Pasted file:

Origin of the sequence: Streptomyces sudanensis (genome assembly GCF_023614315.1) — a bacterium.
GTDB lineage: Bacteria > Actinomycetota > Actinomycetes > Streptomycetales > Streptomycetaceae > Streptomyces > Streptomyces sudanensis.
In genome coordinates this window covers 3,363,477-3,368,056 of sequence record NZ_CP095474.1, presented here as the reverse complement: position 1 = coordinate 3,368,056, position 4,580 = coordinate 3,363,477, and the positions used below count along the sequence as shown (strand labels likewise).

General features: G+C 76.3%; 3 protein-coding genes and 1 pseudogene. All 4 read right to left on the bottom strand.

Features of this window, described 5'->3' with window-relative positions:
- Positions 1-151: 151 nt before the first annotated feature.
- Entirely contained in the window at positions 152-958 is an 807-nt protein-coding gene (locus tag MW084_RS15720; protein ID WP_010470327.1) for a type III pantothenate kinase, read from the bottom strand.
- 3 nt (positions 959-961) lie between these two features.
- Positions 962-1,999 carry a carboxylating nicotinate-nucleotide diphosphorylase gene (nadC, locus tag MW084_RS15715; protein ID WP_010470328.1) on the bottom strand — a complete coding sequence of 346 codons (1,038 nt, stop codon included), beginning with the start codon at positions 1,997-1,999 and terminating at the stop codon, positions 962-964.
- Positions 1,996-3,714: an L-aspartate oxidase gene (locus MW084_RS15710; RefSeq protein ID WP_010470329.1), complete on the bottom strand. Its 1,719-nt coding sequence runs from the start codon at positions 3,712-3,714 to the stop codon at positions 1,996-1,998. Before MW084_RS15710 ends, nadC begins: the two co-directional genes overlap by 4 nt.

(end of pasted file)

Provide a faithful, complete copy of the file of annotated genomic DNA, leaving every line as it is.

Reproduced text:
Origin of the sequence: Streptomyces sudanensis (genome assembly GCF_023614315.1) — a bacterium.
GTDB lineage: Bacteria > Actinomycetota > Actinomycetes > Streptomycetales > Streptomycetaceae > Streptomyces > Streptomyces sudanensis.
In genome coordinates this window covers 3,363,477-3,368,056 of sequence record NZ_CP095474.1, presented here as the reverse complement: position 1 = coordinate 3,368,056, position 4,580 = coordinate 3,363,477, and the positions used below count along the sequence as shown (strand labels likewise).

General features: G+C 76.3%; 3 protein-coding genes and 1 pseudogene. All 4 read right to left on the bottom strand.

Features of this window, described 5'->3' with window-relative positions:
- Positions 1-151: 151 nt before the first annotated feature.
- Entirely contained in the window at positions 152-958 is an 807-nt protein-coding gene (locus tag MW084_RS15720; protein ID WP_010470327.1) for a type III pantothenate kinase, read from the bottom strand.
- 3 nt (positions 959-961) lie between these two features.
- Positions 962-1,999 carry a carboxylating nicotinate-nucleotide diphosphorylase gene (nadC, locus tag MW084_RS15715; protein ID WP_010470328.1) on the bottom strand — a complete coding sequence of 346 codons (1,038 nt, stop codon included), beginning with the start codon at positions 1,997-1,999 and terminating at the stop codon, positions 962-964.
- Positions 1,996-3,714: an L-aspartate oxidase gene (locus MW084_RS15710; RefSeq protein ID WP_010470329.1), complete on the bottom strand. Its 1,719-nt coding sequence runs from the start codon at positions 3,712-3,714 to the stop codon at positions 1,996-1,998. Before MW084_RS15710 ends, nadC begins: the two co-directional genes overlap by 4 nt.